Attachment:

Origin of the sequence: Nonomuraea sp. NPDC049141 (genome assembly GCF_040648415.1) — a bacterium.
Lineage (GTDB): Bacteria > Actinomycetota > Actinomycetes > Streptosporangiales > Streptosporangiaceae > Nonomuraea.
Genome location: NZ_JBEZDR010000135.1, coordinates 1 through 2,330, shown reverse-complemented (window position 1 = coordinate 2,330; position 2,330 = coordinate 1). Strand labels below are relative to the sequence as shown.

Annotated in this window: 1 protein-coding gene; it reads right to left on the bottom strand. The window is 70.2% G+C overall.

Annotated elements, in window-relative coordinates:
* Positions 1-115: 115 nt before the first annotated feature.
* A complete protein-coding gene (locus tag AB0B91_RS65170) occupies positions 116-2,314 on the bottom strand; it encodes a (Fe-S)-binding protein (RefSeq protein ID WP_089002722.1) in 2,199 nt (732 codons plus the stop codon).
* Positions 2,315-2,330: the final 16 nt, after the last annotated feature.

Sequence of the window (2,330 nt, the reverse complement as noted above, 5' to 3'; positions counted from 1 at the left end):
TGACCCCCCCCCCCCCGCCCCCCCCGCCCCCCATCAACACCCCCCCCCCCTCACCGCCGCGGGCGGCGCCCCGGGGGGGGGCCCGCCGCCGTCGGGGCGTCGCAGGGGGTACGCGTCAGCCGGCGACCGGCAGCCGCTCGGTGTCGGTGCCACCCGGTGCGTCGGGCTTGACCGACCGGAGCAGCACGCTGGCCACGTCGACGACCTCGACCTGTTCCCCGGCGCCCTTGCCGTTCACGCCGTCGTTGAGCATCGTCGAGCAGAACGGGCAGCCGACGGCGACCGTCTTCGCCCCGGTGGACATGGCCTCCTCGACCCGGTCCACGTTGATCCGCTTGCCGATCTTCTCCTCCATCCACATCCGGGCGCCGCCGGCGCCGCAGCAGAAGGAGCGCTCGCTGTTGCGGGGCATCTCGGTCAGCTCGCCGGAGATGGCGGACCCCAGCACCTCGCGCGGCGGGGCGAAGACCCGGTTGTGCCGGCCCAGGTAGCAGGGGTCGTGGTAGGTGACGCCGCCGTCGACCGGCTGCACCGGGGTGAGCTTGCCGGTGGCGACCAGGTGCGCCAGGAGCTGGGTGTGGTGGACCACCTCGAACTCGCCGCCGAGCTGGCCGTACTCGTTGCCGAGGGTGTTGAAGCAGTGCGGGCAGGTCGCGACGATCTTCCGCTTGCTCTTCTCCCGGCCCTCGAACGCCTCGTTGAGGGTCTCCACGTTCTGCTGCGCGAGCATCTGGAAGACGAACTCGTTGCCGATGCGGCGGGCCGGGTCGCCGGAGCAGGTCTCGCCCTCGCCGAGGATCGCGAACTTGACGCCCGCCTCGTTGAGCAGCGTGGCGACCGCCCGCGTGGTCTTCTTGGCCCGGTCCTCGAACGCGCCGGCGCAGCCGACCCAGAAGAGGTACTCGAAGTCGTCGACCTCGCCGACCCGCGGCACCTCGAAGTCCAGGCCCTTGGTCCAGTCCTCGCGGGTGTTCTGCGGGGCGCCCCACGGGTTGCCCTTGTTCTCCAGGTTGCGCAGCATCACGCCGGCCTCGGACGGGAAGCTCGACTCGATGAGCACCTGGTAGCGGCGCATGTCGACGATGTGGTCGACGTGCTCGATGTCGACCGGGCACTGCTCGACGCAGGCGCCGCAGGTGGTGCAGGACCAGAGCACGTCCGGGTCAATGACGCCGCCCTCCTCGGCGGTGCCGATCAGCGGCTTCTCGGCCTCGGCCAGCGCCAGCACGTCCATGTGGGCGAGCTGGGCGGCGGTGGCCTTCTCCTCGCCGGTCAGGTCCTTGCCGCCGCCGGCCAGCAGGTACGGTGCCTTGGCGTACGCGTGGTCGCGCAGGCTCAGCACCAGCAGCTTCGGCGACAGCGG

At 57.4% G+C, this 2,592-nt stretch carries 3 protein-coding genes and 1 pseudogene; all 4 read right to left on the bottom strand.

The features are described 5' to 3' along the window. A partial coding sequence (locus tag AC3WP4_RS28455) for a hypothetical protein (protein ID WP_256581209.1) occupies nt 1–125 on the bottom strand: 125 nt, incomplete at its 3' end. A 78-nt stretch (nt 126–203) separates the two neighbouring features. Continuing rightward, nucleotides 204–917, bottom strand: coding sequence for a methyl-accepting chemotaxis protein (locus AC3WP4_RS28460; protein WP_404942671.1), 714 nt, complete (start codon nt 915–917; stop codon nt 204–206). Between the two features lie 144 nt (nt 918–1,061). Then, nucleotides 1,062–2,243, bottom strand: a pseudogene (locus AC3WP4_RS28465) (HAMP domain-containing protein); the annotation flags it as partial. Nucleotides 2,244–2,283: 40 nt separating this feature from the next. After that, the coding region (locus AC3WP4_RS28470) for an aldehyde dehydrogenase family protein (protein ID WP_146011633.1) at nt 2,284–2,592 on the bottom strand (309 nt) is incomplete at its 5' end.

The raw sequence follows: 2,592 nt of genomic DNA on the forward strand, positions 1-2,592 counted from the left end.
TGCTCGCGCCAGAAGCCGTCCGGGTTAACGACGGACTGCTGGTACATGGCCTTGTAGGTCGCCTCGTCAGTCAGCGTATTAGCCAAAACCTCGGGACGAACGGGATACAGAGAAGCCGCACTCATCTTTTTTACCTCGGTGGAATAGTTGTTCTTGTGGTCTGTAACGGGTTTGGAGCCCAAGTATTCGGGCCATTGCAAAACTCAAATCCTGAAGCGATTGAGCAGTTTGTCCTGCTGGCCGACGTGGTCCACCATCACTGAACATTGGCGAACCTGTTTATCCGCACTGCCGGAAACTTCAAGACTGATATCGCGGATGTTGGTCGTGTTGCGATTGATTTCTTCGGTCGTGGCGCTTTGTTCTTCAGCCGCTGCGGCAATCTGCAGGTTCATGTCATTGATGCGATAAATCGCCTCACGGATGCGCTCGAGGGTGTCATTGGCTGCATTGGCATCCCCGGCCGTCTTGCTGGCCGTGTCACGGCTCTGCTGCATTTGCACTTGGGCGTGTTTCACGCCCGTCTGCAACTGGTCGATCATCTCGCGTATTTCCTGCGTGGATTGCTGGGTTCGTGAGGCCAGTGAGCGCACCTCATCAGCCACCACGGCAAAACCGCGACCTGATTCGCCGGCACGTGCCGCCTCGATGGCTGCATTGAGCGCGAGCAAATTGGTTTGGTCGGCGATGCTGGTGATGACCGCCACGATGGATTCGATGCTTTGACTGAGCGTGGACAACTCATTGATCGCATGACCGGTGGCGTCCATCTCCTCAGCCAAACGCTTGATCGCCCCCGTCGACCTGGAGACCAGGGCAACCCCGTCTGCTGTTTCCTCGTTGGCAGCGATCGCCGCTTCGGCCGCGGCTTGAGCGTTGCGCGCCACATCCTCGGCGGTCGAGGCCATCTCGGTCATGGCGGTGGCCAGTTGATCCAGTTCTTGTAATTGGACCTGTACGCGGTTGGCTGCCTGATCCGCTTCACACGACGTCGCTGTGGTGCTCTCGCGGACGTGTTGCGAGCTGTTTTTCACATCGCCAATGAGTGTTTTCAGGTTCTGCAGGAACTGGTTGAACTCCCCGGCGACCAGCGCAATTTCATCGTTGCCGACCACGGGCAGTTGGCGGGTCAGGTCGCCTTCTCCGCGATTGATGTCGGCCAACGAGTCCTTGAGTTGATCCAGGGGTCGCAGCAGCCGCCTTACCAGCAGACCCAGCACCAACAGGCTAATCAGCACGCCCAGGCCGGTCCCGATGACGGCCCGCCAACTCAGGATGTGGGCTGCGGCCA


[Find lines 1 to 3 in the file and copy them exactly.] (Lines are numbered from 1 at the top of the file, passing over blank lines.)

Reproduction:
Origin of the sequence: Nonomuraea sp. NPDC049141 (genome assembly GCF_040648415.1) — a bacterium.
Lineage (GTDB): Bacteria > Actinomycetota > Actinomycetes > Streptosporangiales > Streptosporangiaceae > Nonomuraea.
Genome location: NZ_JBEZDR010000135.1, coordinates 1 through 2,330, shown reverse-complemented (window position 1 = coordinate 2,330; position 2,330 = coordinate 1). Strand labels below are relative to the sequence as shown.